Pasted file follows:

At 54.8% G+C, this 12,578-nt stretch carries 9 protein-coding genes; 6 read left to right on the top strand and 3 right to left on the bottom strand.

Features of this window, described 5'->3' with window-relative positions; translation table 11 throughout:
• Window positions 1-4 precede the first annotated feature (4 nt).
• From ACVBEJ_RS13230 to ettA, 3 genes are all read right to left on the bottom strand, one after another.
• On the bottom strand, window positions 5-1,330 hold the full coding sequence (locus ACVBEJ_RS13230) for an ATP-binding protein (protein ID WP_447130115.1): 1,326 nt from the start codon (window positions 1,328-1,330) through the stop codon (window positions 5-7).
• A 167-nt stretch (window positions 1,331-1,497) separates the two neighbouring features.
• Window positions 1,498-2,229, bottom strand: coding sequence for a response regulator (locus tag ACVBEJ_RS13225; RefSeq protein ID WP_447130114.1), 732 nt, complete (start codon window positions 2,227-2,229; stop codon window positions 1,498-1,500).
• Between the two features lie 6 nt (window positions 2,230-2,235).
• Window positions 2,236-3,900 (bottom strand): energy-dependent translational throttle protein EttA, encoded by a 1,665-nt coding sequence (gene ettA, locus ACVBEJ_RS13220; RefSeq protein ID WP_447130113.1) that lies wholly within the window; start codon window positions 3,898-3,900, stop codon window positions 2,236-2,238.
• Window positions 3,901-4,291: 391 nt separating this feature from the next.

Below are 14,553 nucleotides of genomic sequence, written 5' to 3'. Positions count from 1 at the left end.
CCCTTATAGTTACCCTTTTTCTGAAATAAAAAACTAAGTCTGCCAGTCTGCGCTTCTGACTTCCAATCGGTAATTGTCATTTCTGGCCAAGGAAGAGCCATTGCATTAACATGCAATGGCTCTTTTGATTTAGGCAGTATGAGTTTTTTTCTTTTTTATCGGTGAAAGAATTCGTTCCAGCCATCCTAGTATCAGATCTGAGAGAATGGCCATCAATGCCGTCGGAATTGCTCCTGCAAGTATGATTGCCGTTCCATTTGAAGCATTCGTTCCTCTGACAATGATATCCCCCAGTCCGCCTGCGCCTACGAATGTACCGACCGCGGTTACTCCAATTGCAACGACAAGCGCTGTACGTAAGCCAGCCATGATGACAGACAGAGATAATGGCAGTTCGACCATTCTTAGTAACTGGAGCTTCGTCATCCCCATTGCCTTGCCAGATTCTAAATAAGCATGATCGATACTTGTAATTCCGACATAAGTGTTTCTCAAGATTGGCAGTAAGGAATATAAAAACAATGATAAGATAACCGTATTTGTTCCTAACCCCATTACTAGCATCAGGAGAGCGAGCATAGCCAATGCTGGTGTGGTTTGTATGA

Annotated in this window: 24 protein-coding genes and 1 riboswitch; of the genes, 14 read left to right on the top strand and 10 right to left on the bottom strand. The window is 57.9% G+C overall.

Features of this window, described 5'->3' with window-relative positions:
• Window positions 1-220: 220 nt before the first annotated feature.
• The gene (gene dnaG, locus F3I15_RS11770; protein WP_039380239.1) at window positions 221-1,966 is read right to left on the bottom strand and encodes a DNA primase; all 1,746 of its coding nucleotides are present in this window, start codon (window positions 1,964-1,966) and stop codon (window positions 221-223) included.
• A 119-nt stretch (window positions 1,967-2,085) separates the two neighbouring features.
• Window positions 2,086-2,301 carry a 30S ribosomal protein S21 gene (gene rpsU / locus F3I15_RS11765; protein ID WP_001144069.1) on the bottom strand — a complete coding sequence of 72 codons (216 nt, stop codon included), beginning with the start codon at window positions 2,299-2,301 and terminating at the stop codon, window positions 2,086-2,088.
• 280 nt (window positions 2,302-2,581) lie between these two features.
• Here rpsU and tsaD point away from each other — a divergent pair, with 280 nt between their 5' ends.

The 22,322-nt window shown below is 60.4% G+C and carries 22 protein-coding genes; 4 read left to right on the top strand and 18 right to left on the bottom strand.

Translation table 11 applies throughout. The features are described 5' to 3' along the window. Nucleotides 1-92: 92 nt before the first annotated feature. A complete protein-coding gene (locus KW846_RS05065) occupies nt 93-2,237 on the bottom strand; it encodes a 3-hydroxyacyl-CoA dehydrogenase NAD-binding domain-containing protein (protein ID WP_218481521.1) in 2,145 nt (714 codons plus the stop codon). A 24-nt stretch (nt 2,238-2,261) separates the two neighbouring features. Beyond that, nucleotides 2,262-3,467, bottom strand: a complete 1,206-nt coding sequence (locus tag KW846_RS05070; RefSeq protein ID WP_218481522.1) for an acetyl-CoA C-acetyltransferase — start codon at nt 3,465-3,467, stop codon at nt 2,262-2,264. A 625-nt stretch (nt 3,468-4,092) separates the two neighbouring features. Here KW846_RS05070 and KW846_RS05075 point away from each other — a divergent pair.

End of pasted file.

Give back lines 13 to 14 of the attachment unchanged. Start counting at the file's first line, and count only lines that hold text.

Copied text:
Annotated in this window: 24 protein-coding genes and 1 riboswitch; of the genes, 14 read left to right on the top strand and 10 right to left on the bottom strand. The window is 57.9% G+C overall.

Features of this window, described 5'->3' with window-relative positions: